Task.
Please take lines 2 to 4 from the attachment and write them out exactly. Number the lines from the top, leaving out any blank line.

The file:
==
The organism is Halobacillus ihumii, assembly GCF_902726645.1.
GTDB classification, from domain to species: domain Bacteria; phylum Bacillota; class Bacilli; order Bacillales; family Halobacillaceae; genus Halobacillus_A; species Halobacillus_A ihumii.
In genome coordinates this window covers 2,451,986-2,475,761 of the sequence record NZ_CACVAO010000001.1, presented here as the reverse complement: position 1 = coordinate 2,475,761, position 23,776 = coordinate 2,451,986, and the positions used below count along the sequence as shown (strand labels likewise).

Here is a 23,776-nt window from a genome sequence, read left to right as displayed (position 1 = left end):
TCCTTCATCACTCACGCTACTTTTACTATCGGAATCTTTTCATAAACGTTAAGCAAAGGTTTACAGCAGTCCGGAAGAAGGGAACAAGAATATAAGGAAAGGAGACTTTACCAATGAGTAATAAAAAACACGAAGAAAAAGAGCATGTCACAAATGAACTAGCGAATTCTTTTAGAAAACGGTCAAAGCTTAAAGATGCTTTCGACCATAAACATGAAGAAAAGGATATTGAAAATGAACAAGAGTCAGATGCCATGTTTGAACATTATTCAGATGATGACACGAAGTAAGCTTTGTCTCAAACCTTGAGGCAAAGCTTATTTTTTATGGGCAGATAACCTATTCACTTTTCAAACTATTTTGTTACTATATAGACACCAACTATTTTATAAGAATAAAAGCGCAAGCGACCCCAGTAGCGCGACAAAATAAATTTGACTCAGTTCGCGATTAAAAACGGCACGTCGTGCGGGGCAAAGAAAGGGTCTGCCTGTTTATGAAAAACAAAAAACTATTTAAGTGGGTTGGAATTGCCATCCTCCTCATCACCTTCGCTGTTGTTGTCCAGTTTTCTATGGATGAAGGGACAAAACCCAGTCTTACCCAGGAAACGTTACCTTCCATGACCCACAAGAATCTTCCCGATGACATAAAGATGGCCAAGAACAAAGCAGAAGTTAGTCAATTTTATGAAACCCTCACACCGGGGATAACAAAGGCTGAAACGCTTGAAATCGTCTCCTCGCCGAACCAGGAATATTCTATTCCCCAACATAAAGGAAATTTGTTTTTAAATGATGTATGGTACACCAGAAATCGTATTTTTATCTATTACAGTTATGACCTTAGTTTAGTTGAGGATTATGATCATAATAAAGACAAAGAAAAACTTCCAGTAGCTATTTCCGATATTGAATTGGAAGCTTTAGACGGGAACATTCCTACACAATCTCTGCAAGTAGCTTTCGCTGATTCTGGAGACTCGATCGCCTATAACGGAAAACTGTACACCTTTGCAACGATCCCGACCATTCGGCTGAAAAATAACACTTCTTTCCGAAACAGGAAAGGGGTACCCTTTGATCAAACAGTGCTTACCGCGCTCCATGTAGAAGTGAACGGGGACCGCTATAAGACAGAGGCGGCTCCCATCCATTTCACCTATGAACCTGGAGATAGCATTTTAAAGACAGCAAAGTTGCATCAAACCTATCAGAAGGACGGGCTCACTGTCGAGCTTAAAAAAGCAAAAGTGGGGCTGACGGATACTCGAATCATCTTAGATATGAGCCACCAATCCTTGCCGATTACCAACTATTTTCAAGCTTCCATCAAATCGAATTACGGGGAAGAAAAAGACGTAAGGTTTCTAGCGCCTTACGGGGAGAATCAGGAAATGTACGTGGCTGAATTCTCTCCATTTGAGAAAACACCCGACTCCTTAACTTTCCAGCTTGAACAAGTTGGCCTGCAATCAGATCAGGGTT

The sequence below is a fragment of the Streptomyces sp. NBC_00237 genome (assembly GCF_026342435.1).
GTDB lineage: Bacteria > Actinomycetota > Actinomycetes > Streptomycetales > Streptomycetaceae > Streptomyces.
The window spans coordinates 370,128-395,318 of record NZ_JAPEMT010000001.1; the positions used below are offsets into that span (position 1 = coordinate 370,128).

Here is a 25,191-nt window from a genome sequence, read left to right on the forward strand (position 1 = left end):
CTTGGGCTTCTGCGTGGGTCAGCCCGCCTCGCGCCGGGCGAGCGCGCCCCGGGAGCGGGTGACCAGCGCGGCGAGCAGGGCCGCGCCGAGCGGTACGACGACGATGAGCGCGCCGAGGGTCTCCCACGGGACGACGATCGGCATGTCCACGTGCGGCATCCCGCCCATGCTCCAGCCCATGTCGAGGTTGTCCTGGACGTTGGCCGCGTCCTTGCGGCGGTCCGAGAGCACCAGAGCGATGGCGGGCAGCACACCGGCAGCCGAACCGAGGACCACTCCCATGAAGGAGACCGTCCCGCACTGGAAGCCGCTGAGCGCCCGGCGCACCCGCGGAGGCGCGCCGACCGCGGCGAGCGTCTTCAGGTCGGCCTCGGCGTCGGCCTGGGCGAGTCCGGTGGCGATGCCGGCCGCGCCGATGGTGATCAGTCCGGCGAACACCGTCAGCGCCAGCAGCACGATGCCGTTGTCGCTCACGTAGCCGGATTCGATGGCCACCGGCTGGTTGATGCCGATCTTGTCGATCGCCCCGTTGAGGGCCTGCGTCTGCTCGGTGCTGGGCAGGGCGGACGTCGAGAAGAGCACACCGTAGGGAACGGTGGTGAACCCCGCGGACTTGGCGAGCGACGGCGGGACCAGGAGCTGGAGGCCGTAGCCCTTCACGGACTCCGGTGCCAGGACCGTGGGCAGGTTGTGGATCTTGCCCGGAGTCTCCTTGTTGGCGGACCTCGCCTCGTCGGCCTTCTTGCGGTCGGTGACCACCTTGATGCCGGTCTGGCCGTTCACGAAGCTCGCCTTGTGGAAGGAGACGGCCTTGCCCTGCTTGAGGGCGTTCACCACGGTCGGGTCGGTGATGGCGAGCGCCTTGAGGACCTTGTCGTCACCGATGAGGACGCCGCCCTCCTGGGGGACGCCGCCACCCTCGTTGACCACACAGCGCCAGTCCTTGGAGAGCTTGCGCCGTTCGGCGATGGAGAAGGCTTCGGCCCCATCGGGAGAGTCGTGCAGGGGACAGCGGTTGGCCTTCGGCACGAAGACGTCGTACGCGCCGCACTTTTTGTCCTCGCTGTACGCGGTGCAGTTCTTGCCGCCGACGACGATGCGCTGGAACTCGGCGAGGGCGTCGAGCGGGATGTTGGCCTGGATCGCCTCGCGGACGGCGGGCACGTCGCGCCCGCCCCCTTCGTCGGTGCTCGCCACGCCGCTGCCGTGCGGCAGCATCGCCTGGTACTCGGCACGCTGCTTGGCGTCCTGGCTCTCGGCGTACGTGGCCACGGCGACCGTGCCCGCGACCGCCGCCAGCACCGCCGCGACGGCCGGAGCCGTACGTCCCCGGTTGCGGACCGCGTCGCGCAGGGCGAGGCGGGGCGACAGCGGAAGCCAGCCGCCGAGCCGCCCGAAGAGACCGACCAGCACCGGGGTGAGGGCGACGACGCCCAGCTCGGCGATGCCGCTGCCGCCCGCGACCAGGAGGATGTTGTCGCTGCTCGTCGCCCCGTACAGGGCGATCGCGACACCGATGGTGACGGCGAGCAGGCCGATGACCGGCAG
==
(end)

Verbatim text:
GTDB classification, from domain to species: domain Bacteria; phylum Bacillota; class Bacilli; order Bacillales; family Halobacillaceae; genus Halobacillus_A; species Halobacillus_A ihumii.
In genome coordinates this window covers 2,451,986-2,475,761 of the sequence record NZ_CACVAO010000001.1, presented here as the reverse complement: position 1 = coordinate 2,475,761, position 23,776 = coordinate 2,451,986, and the positions used below count along the sequence as shown (strand labels likewise).

Here is a 23,776-nt window from a genome sequence, read left to right as displayed (position 1 = left end):